The round robin bet is perhaps the most complicated common sports wager around. In effect, they are bets made of other bets made of other bets.
However, Colorado residents are going to have to negotiate them as sports betting proceeds in the Centennial State. So, here is a handy guide to walk you through these betting conundrums.
How round robin betting works
A round robin bet is a combination wager consisting of multiple parlay bets. Despite the complexity of their construction, they are actually a useful tool in the sports bettor’s belt.
Essentially, round robins are the province of the parlay bettor. In a parlay, players choose to combine several wagers into one.
So, for example, a player might choose bets from five different games. All five bets would fold into a single parlay, and the parlay would offer a single payout that was derived from the collective odds of all five bets.
However, parlays are high-risk propositions because they require the player to be completely accurate in his or her selections in order to pay out. So, if the player’s bet on just one of the games did not prove to be accurate, the entire bet is lost, regardless of how well the bettor predicted the other four games.
The round robin allows the player to hedge the bet a bit and guard against this kind of outcome. Instead of creating a single parlay with 5 legs, a round robin could create multiple two-leg, three-leg, or four-leg parlays that address each possible combination of wagers.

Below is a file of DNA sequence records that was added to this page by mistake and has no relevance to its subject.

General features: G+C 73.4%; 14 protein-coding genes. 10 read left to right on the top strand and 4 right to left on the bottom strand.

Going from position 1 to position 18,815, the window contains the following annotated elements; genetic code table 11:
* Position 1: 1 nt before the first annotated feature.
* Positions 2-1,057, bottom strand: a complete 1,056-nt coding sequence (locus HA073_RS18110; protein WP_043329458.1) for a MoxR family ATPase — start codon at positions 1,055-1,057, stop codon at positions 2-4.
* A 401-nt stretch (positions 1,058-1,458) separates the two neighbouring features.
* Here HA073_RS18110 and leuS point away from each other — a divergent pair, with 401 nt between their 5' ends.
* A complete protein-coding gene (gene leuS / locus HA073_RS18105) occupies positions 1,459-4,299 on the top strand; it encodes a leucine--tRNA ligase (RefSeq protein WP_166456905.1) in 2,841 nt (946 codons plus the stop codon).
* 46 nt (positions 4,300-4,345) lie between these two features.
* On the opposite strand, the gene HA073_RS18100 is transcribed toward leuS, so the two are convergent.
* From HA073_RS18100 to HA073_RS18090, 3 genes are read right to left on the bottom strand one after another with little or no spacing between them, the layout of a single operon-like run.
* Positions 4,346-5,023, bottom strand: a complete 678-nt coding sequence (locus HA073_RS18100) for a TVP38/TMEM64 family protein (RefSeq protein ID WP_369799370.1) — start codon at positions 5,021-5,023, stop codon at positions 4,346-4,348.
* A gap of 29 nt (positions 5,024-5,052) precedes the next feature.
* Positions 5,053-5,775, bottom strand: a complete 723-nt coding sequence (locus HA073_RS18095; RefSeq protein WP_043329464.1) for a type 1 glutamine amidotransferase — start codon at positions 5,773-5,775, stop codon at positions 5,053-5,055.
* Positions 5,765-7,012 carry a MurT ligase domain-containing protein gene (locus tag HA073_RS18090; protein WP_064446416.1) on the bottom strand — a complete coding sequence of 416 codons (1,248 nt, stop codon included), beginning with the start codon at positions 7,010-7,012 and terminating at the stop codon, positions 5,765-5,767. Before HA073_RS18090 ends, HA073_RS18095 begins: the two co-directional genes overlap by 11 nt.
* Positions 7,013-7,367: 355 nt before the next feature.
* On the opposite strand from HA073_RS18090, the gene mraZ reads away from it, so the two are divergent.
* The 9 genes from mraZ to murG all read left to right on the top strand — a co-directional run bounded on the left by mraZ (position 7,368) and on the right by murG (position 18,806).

One thing to note is that each parlay in a round robin essentially requires an individual bet. So, if you were planning to bet $100 on the parlay listed above, but wanted to do a two-pick round robin, you would need to bet $10 on each pick in the parlay. You can figure out how to make equivalent wagers by dividing the total desired bet amount by the number of parlays in the round robin.
As is the case with parlays, most sportsbooks will only let you combine point spreads, moneylines, and totals into round robins. There will be occasional exceptions for selected prop bets, but generally speaking, combining futures or props is not allowed.
Round Robin model
Although we will have several real world examples of round robins below, the entire concept of these wagers is a bit hard to grasp. So, hopefully, the following will help to illustrate further how these bets work.
Let’s say that you want to make bets on teams A, B, C, D, and E.
If you wanted to make a parlay wager, then all five bets (A – E) would be on the betslip. If any of the five bets loses, the entire parlay loses.
However, let’s say that you wanted to guard yourself a bit from this kind of disaster. You decide to do a round robin with the five teams.
Instead of a five-team parlay, you (in effect) have now made 10 two-team parlays. Here are the combinations that you have just wagered:
Now, since you have spread the combinations around, you don’t have such a small margin of error. Even if one of the bets goes wrong, you still have the opportunity to realize winnings on 60% of the round robin.
For instance, let’s say that team B does not win their game. In a standard parlay, the entire bet is lost.
However, in the round robin, only the parlays that involve team B are lost. So, you would still get paid on the following parlays:
While it would cap your payoff potential to use a round robin vs. a straight parlay, it might be worth it to give yourself space to realize some profit if you’re imperfect in your predictions.
Real world examples of round robins
Obviously, this type of bet requires several examples to explain how it works. So, we’ve constructed several round robins from actual bets offered on DraftKings Sportsbook at one time.
One major part of these examples to notice is the overall odds of the bet. Even if we use only favorites in our round robin, it is still a longshot to complete it successfully.